What does it mean to you to be a great employer? What do your employees really think about working for you?
One of the biggest driving forces in inspiring employees to stay with a company is how much the company cares about them and values them. As individuals. Taking the time to identify what makes your employees excited about their work is a very big step in achieving this.
Passionate workers are committed to continually achieving higher levels of performance. Robert Kaplan (author of What You’re Really Meant to Do), writes that ‘numerous studies of highly effective people point to a strong correlation between believing in the mission, enjoying the job, and performing at a high level.’
So, if passion plays an important role in the potential and high performance of others, a good leader will inspire their team by developing them to work towards their passions. How is this done?
One way is to shift your mindset so that you act as a ‘servant leader’. The demands and priorities of work often result in team interactions and conversations with employees being rushed. A leader’s focus is usually focused on getting tasks done or fixing problems. Investing time in developing others toward their passions requires a shift in the mindset of the leader.
‘Servant leadership’ is a phrase coined by Robert Greenleaf in an essay published back in 1970. In it, Greenleaf writes, ‘The servant-leader is servant first…it begins with that natural feeling that one wants to serve. The best test, which is difficult to administer, is: Do those served grow as persons? Do they, while being served, become healthier, wiser, freer, more autonomous, more likely themselves to become servants?”
The best way to introduce a new concept is to incorporate it into the everyday. A key to exploring what drives a person and identifying their passion is to give them an opportunity to pause and reflect in the course of natural work flow. So, for instance:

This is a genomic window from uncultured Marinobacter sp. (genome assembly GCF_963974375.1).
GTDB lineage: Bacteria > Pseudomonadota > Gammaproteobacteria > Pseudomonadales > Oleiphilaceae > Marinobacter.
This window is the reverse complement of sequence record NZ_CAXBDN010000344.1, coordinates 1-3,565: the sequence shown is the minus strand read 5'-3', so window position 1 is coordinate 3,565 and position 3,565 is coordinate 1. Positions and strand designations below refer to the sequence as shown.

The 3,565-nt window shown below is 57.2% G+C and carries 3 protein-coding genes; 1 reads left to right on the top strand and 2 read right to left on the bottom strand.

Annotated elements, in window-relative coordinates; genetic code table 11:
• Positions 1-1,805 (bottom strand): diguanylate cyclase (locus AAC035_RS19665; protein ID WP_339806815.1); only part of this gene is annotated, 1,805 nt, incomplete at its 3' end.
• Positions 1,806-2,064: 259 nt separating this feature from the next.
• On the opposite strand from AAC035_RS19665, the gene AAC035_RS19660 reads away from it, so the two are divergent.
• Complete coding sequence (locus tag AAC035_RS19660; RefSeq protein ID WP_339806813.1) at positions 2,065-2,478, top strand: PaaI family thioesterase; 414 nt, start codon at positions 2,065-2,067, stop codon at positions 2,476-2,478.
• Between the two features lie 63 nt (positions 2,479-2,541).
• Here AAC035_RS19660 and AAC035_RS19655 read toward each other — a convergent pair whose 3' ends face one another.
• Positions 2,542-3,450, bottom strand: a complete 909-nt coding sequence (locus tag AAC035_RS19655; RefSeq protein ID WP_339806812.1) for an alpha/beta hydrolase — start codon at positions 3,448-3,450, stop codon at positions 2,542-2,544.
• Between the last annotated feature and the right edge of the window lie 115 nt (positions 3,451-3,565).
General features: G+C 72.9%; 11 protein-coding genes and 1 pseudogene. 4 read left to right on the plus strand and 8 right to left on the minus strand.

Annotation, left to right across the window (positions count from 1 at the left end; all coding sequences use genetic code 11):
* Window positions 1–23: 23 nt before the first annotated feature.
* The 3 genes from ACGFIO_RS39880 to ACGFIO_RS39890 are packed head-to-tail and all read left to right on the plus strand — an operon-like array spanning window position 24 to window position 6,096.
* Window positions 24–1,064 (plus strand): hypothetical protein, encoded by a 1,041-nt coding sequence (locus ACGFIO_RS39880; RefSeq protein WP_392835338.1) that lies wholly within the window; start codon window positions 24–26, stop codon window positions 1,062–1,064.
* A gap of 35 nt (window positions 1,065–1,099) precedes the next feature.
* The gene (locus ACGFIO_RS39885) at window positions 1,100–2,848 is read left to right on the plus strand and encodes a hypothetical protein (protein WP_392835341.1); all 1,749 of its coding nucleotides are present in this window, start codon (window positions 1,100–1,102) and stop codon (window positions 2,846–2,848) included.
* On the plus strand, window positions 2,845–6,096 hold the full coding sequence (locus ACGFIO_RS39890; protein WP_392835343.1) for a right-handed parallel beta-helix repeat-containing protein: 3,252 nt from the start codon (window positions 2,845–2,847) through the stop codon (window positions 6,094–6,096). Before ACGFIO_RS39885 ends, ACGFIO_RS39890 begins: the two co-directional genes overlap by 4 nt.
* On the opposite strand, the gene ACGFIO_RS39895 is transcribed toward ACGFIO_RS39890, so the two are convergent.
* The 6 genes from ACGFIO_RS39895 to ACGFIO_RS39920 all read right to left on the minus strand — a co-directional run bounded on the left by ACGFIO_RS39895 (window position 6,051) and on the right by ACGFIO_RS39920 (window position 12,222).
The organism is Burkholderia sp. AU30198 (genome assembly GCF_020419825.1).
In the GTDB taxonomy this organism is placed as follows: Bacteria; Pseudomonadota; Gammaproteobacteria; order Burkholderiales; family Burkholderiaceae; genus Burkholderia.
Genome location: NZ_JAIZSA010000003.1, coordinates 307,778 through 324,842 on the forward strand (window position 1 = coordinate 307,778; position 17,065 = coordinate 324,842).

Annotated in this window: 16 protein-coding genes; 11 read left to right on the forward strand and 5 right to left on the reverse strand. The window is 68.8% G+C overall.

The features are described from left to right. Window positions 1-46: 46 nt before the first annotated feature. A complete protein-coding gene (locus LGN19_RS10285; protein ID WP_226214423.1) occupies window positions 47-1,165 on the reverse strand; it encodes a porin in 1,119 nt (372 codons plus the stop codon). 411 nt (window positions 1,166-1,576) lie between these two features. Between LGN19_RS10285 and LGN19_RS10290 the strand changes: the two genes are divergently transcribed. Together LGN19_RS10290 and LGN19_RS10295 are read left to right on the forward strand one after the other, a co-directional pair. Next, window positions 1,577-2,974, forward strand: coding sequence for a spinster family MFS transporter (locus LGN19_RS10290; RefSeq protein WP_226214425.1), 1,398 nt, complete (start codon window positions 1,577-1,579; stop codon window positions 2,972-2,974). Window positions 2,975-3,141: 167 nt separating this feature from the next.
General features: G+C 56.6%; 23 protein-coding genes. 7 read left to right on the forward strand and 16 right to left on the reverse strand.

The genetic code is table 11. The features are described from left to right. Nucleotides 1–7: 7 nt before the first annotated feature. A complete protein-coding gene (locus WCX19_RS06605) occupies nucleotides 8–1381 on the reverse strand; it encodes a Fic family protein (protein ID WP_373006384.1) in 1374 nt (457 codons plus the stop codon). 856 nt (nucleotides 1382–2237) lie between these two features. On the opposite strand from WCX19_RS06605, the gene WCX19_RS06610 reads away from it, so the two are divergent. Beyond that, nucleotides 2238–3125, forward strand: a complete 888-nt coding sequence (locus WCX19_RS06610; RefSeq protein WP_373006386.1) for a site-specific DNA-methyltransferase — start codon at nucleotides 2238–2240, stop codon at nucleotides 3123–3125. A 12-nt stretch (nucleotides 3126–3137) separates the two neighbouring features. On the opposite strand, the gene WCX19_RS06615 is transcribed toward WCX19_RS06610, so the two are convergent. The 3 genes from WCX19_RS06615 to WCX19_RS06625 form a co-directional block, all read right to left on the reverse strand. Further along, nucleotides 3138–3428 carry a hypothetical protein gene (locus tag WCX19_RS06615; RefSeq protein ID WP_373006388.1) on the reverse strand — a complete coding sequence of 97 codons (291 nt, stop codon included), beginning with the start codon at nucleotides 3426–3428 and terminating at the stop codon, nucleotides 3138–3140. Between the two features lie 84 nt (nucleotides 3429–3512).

In advance of a new experience you may ask why they are excited about the new upcoming project or initiative? In what ways do they hope to develop, learn, or grow with this experience?
After key milestones, you may ask whether there was a particular thing/moment they felt great about or were especially proud of on that team or project? What was especially rewarding, meaningful, or inspiring coming out of that project, initiative, or event?
At annual performance reviews (appraisals), you may ask what they most enjoyed working on in the past year and why. Also, explore the types of things they’d like to get more experience on in coming year? You may ask them what inspires them and what if anything further they would relish the opportunity of doing in their current role.
Having identified what makes your employee ‘tick’, you now have the opportunity of seeing if you can prioritise tasks in their role at the intersection of passion and contribution. This will not always be easy or straightforward but showing this intention will evidence to your employees their value and that you are seeking opportunities to help them grow.
Conversely, it may become evident after exploration, that you may not always have work or opportunities that hit the “passion contribution” zone for your employees. The key is to recognize when a role has run its course. Don’t become the leader who keeps others “in a box” or gets locked into a view of someone from the past. Not allowing a protégé to move on or spread their wings can create a passion drain for them and affect efficiency and creativity in your operation.
In Sydney Finkelstein’s 2016 HBR article `Secrets of the Superbosses’ (which was based on his review of thousands of articles and books as well as more than 200 interviews), he speaks of how superbosses ‘accept churn’. They recognize that “smart, creative, flexible people tend to have fast-paced careers. Even after someone moves out of their organization, superbosses continue to offer advice, personal introductions, and membership into their networks.
Helping others to develop toward their passions can be a rewarding part of being a leader. By adopting a servant leader’s mindset, helping others to explore, prioritising for passion contribution, and supporting others’ careers beyond their current role, you will not have only increased engagement and loyalty but also be more likely to build long-lasting relationships.
Harvard Business Review
Own the room by Amy Jen Su